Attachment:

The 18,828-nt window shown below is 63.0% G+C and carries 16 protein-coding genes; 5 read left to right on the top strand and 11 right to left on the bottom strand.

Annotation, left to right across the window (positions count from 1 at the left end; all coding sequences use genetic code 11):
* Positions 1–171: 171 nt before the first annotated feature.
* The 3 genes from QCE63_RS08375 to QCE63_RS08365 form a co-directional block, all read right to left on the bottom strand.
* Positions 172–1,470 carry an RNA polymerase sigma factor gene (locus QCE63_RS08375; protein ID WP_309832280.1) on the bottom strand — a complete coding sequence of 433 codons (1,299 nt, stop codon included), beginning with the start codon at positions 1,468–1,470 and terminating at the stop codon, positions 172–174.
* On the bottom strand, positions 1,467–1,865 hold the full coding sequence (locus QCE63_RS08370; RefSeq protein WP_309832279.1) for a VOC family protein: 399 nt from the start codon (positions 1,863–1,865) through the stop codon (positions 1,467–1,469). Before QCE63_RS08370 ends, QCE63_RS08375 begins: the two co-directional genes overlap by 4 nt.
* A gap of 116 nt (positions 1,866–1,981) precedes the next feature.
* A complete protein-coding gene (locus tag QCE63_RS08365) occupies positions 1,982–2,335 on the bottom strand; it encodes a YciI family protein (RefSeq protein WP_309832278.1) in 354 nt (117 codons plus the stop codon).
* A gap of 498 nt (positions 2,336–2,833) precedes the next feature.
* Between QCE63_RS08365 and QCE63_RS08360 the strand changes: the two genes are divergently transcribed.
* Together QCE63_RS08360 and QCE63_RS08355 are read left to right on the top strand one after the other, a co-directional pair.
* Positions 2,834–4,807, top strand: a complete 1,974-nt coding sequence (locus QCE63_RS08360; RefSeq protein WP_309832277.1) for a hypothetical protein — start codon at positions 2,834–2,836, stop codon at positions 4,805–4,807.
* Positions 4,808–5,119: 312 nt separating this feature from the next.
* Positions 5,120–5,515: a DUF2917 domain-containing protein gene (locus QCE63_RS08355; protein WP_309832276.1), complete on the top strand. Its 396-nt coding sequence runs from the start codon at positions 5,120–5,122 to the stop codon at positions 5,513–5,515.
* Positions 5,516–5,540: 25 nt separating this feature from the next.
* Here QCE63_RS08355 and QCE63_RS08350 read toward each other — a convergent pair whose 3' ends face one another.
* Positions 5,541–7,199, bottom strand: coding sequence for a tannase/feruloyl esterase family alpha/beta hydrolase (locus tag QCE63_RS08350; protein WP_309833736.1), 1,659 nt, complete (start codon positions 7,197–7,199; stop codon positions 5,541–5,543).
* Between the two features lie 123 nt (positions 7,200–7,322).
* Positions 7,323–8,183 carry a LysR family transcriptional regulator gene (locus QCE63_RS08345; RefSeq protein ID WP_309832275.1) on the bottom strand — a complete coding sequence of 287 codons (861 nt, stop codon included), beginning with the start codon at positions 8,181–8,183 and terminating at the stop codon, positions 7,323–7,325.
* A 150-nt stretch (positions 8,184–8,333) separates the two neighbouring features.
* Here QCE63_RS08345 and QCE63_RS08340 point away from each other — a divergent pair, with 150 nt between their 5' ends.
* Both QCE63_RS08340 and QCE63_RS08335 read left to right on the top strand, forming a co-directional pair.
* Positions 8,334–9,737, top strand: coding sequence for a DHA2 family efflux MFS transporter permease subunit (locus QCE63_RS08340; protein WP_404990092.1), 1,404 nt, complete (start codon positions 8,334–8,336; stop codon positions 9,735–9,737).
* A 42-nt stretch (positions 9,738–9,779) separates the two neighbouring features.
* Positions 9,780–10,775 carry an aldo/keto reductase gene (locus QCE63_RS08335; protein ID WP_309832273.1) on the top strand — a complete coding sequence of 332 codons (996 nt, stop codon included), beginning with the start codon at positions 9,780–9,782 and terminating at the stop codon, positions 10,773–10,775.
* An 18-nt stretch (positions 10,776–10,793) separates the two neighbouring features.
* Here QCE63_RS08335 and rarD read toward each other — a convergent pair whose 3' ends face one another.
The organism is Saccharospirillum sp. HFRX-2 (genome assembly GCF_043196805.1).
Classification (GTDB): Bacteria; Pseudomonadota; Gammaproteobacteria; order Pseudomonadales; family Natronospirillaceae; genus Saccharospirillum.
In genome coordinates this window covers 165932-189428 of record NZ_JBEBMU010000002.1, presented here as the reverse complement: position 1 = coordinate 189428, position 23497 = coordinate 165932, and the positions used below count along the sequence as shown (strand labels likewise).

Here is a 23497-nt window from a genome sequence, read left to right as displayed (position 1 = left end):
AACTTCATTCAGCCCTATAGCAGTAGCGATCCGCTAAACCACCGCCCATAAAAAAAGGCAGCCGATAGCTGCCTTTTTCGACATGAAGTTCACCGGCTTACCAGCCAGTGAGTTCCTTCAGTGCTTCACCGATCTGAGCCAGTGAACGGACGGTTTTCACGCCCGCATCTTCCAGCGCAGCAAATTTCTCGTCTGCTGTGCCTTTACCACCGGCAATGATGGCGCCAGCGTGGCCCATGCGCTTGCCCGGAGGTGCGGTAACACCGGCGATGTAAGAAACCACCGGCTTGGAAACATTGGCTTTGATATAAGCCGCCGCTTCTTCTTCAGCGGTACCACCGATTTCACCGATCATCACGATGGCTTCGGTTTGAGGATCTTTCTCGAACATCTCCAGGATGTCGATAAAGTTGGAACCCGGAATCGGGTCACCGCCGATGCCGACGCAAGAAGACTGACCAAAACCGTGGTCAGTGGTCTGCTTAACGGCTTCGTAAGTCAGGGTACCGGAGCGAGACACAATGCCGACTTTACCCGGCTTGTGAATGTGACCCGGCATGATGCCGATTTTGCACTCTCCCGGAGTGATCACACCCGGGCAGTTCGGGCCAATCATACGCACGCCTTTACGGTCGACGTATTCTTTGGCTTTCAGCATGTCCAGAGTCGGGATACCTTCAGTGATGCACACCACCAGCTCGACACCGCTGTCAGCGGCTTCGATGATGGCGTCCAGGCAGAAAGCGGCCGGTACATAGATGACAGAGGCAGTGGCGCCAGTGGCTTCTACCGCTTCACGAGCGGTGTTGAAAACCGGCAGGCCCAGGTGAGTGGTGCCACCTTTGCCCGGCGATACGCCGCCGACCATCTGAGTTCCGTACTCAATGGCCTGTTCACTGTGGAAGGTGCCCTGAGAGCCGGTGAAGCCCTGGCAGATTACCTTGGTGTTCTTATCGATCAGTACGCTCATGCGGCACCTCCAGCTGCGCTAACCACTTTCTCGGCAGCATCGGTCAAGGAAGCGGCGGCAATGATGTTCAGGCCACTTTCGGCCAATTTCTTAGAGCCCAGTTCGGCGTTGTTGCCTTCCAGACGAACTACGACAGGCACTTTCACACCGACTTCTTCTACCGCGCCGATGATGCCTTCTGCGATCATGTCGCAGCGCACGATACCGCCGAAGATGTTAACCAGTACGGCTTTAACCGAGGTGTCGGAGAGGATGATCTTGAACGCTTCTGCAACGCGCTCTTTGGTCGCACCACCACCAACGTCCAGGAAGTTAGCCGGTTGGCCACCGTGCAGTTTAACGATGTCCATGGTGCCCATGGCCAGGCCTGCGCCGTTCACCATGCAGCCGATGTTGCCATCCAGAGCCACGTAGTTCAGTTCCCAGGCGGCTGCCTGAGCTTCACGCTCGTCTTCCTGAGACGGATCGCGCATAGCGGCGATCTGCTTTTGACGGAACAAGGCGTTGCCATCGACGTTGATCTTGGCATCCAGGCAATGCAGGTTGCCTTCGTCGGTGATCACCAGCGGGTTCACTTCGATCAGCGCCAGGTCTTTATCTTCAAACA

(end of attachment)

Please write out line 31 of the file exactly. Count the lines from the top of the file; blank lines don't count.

Here is a 23497-nt window from a genome sequence, read left to right as displayed (position 1 = left end):